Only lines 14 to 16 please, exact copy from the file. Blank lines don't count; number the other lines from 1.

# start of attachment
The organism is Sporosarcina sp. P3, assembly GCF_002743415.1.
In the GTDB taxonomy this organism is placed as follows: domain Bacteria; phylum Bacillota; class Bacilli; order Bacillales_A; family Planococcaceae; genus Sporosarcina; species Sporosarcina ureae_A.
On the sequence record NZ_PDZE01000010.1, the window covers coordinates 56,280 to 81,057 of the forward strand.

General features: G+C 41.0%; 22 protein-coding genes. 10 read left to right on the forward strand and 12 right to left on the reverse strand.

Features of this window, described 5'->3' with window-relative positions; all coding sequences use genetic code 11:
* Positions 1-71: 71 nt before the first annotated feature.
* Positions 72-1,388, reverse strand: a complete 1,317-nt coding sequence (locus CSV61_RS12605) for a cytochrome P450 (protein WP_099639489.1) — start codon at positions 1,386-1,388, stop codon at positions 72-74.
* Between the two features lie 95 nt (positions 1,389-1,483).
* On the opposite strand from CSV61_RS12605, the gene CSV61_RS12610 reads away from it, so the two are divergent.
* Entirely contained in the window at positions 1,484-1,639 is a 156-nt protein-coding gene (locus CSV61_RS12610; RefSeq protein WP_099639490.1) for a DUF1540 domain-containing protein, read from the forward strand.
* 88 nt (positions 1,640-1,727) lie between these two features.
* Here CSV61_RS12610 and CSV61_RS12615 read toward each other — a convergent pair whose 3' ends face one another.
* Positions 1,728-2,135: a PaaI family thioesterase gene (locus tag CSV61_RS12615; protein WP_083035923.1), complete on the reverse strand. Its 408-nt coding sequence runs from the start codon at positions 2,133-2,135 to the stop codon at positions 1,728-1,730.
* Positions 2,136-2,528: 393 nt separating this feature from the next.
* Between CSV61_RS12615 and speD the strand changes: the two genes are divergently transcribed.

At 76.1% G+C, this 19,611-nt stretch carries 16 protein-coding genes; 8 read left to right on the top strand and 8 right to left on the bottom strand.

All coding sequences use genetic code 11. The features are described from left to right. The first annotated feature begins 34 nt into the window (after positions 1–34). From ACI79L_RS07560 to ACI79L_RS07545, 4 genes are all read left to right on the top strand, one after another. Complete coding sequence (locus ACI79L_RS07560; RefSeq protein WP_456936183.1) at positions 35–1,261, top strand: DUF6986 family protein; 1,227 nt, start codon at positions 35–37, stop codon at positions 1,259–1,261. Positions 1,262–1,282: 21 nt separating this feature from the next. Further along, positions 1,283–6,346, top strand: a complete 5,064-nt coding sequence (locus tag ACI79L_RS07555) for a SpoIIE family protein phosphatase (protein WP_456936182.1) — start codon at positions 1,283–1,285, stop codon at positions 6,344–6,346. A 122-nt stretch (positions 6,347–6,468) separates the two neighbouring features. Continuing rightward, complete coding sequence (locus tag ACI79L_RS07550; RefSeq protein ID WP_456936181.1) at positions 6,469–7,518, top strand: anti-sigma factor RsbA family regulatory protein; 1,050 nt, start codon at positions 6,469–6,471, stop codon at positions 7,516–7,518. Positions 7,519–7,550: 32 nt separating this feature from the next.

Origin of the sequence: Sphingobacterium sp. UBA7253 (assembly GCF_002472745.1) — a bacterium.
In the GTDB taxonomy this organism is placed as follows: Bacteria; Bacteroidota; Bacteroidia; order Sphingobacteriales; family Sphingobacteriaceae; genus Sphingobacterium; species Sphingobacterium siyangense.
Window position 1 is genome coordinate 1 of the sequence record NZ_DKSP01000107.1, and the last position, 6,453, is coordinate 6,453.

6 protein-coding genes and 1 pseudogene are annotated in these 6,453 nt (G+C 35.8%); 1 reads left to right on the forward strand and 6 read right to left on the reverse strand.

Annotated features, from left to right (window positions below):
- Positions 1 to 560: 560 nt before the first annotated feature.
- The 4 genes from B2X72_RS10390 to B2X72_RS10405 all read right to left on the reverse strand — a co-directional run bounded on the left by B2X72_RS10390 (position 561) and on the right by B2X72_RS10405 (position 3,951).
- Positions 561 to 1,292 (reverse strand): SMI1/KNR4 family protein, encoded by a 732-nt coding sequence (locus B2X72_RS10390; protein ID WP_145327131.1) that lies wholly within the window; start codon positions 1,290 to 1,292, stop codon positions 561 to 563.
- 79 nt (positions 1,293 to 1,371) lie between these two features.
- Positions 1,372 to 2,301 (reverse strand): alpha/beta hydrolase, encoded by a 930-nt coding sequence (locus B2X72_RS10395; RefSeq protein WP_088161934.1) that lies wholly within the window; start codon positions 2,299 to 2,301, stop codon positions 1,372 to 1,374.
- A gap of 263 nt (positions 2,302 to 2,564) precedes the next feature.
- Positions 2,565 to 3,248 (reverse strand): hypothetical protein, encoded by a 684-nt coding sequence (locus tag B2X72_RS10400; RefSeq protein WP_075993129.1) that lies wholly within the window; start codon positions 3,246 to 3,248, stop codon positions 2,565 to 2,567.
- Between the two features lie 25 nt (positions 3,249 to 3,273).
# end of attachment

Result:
* Positions 2,136-2,528: 393 nt separating this feature from the next.
* Between CSV61_RS12615 and speD the strand changes: the two genes are divergently transcribed.

At 76.1% G+C, this 19,611-nt stretch carries 16 protein-coding genes; 8 read left to right on the top strand and 8 right to left on the bottom strand.